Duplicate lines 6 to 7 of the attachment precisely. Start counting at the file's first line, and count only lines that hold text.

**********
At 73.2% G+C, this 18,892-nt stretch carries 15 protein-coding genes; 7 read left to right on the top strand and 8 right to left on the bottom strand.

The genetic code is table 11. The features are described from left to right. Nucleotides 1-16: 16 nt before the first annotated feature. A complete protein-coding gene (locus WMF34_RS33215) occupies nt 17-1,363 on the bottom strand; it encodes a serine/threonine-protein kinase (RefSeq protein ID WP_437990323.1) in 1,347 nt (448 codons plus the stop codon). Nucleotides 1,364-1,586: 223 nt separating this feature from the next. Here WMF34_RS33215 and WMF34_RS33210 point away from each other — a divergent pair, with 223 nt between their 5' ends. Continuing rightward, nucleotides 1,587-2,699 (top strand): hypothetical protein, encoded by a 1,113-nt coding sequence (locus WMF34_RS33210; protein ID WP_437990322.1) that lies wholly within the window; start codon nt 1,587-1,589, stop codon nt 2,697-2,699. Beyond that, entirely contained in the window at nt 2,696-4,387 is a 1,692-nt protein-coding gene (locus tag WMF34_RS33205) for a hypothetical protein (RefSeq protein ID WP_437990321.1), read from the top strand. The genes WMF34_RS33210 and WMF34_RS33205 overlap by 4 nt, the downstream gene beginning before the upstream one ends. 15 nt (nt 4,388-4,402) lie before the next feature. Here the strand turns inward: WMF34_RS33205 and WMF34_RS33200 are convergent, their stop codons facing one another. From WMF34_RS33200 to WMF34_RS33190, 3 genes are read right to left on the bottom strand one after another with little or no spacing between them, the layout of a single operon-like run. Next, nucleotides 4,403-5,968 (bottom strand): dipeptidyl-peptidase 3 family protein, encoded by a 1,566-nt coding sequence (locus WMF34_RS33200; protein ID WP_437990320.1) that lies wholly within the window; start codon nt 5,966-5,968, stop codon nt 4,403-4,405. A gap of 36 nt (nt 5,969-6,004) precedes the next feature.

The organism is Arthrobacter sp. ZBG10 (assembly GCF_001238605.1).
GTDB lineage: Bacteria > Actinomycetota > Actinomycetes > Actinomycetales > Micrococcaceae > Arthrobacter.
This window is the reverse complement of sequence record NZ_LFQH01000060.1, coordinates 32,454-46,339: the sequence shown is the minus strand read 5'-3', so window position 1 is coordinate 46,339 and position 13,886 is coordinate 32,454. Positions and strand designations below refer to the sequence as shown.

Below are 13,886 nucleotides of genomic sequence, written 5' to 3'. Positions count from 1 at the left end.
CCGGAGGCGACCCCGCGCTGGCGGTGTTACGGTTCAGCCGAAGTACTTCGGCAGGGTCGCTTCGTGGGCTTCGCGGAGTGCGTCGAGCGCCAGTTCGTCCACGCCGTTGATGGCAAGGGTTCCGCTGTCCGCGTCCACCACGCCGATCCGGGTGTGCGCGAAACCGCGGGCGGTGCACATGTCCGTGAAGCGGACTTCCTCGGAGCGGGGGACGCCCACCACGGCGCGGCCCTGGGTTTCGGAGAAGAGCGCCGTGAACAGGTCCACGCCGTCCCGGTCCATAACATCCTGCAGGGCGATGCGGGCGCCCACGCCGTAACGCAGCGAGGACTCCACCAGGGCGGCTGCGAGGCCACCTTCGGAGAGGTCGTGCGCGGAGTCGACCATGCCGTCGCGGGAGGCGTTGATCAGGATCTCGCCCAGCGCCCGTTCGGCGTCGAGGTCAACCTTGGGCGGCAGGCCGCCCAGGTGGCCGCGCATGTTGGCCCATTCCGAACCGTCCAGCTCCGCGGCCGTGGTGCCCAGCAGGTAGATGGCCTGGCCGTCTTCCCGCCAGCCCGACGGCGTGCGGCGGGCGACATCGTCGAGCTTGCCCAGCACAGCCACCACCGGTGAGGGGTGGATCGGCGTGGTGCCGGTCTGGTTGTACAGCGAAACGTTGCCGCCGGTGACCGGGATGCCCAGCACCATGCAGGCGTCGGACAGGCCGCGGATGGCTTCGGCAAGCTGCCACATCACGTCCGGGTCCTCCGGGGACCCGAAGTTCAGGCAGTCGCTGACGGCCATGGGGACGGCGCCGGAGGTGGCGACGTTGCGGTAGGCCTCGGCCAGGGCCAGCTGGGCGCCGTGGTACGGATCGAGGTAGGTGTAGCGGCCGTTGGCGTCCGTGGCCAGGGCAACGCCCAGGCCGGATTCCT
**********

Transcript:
Below are 13,886 nucleotides of genomic sequence, written 5' to 3'. Positions count from 1 at the left end.
CCGGAGGCGACCCCGCGCTGGCGGTGTTACGGTTCAGCCGAAGTACTTCGGCAGGGTCGCTTCGTGGGCTTCGCGGAGTGCGTCGAGCGCCAGTTCGTCCACGCCGTTGATGGCAAGGGTTCCGCTGTCCGCGTCCACCACGCCGATCCGGGTGTGCGCGAAACCGCGGGCGGTGCACATGTCCGTGAAGCGGACTTCCTCGGAGCGGGGGACGCCCACCACGGCGCGGCCCTGGGTTTCGGAGAAGAGCGCCGTGAACAGGTCCACGCCGTCCCGGTCCATAACATCCTGCAGGGCGATGCGGGCGCCCACGCCGTAACGCAGCGAGGACTCCACCAGGGCGGCTGCGAGGCCACCTTCGGAGAGGTCGTGCGCGGAGTCGACCATGCCGTCGCGGGAGGCGTTGATCAGGATCTCGCCCAGCGCCCGTTCGGCGTCGAGGTCAACCTTGGGCGGCAGGCCGCCCAGGTGGCCGCGCATGTTGGCCCATTCCGAACCGTCCAGCTCCGCGGCCGTGGTGCCCAGCAGGTAGATGGCCTGGCCGTCTTCCCGCCAGCCCGACGGCGTGCGGCGGGCGACATCGTCGAGCTTGCCCAGCACAGCCACCACCGGTGAGGGGTGGATCGGCGTGGTGCCGGTCTGGTTGTACAGCGAAACGTTGCCGCCGGTGACCGGGATGCCCAGCACCATGCAGGCGTCGGACAGGCCGCGGATGGCTTCGGCAAGCTGCCACATCACGTCCGGGTCCTCCGGGGACCCGAAGTTCAGGCAGTCGCTGACGGCCATGGGGACGGCGCCGGAGGTGGCGACGTTGCGGTAGGCCTCGGCCAGGGCCAGCTGGGCGCCGTGGTACGGATCGAGGTAGGTGTAGCGGCCGTTGGCGTCCGTGGCCAGGGCAACGCCCAGGCCGGATTCCT